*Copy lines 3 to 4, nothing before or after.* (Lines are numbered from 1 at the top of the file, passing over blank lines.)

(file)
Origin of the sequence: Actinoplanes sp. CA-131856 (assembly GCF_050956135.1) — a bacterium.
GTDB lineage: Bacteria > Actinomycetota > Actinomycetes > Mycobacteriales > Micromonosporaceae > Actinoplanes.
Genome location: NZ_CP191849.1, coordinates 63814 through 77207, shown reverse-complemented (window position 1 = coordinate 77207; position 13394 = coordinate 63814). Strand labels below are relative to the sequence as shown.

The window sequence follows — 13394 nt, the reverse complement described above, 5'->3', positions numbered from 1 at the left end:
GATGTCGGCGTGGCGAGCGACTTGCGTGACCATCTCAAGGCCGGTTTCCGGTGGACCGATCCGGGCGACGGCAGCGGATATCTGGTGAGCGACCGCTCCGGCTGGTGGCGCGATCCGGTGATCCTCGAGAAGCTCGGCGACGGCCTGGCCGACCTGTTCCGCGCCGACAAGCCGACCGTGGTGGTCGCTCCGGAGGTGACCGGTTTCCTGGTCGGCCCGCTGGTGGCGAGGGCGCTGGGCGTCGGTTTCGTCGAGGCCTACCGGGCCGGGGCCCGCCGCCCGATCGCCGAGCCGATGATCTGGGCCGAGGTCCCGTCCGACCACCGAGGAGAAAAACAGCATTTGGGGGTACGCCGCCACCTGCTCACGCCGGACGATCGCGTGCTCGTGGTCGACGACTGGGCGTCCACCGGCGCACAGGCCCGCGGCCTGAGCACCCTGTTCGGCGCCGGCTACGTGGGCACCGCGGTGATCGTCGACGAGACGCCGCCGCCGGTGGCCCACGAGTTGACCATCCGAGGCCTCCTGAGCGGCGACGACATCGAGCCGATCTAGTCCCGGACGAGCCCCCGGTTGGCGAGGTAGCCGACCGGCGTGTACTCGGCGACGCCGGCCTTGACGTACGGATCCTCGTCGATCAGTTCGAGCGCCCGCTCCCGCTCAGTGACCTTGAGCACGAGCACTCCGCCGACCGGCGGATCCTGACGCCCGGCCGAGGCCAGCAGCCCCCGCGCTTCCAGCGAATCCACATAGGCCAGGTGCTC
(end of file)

Genome location: NZ_CP191849.1, coordinates 63814 through 77207, shown reverse-complemented (window position 1 = coordinate 77207; position 13394 = coordinate 63814). Strand labels below are relative to the sequence as shown.

The window sequence follows — 13394 nt, the reverse complement described above, 5'->3', positions numbered from 1 at the left end: